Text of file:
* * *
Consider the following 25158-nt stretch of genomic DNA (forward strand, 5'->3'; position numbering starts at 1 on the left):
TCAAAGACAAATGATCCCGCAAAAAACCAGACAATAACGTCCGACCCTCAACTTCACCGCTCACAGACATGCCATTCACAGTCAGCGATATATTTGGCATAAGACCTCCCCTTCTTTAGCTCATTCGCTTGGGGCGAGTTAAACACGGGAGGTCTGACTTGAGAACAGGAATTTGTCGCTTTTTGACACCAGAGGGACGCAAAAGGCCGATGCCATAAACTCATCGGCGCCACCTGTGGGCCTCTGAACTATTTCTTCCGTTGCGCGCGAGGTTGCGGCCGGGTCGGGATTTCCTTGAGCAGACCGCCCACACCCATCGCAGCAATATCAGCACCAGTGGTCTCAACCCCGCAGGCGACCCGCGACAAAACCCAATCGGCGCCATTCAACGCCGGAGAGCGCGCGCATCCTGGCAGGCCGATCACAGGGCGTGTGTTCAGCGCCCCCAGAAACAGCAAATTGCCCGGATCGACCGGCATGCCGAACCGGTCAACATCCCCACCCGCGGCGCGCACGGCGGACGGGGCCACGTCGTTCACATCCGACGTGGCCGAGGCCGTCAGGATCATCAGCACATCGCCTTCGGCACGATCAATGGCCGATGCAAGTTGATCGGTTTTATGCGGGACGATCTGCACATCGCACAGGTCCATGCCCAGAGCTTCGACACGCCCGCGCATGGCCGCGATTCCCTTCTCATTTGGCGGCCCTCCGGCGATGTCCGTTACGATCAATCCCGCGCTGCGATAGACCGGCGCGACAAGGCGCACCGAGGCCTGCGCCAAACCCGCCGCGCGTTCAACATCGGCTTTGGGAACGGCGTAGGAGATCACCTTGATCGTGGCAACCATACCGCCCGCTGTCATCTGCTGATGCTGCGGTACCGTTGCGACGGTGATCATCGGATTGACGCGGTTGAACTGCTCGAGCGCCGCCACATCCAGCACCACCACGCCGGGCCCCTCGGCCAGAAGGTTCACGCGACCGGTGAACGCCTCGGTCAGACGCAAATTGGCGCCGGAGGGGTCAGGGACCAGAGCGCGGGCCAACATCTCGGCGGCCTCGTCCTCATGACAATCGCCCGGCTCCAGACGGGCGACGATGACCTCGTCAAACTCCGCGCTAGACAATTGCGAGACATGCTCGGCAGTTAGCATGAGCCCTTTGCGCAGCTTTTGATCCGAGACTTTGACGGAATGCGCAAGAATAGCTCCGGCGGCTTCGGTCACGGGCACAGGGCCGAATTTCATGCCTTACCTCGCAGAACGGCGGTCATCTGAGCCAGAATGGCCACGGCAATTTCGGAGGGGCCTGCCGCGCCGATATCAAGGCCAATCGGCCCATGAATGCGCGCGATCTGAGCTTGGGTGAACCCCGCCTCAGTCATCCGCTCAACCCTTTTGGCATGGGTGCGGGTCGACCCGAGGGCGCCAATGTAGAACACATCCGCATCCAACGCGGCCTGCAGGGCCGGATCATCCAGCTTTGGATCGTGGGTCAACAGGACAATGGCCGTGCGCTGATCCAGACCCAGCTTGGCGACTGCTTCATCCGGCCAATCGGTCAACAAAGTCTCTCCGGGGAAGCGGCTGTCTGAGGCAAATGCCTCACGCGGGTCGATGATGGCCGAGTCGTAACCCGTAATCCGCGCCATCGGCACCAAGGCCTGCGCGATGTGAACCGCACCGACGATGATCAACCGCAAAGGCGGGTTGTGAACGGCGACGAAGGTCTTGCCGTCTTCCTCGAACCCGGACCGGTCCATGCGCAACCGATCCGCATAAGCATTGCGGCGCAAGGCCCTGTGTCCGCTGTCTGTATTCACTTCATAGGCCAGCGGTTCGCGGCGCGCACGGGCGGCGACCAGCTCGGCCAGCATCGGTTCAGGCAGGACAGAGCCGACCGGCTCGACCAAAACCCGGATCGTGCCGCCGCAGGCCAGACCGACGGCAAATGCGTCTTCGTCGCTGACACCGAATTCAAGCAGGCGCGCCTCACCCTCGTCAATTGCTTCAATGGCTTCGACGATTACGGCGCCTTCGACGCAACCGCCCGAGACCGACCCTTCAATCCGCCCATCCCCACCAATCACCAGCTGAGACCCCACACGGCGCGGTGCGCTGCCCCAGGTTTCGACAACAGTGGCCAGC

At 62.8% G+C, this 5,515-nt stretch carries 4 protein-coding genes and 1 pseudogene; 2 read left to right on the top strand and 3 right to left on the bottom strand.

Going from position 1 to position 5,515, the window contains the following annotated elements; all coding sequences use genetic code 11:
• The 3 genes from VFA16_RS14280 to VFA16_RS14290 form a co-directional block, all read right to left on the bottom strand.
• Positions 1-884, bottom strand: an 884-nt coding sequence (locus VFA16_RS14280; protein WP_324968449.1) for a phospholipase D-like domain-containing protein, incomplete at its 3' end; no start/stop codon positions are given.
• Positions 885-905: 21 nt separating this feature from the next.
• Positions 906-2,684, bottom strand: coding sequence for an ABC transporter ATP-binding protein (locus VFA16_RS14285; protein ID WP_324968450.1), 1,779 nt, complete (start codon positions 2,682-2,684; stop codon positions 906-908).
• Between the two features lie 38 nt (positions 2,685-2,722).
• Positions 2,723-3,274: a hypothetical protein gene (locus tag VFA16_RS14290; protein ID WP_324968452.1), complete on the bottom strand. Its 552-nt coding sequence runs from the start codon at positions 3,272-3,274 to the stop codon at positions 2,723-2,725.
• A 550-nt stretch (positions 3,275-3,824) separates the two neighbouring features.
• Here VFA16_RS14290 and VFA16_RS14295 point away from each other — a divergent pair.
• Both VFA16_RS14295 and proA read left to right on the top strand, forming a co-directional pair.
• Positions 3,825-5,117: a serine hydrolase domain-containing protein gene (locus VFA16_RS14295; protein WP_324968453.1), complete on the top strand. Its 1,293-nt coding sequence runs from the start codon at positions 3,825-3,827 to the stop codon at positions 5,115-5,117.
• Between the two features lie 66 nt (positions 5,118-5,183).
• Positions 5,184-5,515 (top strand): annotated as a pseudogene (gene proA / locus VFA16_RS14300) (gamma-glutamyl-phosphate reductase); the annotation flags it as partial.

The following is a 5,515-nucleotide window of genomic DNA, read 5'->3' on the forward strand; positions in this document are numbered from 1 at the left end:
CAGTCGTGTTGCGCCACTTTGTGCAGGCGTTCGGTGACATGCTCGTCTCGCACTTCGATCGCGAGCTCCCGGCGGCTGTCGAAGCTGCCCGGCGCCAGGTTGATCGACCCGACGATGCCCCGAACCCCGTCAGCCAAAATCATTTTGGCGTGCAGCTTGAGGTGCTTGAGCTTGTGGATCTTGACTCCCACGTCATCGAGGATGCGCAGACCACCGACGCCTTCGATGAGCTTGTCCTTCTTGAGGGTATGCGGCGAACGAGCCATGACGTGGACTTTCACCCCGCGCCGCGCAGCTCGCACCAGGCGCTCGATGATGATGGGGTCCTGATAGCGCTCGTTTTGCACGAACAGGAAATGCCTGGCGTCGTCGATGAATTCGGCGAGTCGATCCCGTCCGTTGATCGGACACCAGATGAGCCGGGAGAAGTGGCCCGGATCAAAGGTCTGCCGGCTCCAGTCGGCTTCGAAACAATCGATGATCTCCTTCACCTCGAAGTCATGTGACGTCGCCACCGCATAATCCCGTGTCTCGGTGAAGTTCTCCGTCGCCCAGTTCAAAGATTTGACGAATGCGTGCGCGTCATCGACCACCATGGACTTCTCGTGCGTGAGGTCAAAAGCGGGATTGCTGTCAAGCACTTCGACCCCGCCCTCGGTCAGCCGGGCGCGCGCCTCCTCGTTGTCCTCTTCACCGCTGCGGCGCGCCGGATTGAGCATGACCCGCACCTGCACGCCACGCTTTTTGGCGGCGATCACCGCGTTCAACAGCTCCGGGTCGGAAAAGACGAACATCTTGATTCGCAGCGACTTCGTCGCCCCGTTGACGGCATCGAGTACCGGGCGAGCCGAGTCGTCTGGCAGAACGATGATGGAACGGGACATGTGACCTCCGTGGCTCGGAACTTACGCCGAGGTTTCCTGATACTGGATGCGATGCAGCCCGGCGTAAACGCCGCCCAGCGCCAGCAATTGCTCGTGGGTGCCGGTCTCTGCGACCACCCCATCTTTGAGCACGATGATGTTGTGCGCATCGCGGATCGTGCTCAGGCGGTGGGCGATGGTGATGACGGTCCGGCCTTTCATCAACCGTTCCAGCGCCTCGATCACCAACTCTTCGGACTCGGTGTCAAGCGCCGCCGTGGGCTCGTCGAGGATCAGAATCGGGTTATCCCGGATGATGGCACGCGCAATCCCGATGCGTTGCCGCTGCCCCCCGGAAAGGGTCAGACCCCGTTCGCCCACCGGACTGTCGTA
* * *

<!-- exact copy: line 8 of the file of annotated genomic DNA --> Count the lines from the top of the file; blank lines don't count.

• Positions 906-2,684, bottom strand: coding sequence for an ABC transporter ATP-binding protein (locus VFA16_RS14285; protein ID WP_324968450.1), 1,779 nt, complete (start codon positions 2,682-2,684; stop codon positions 906-908).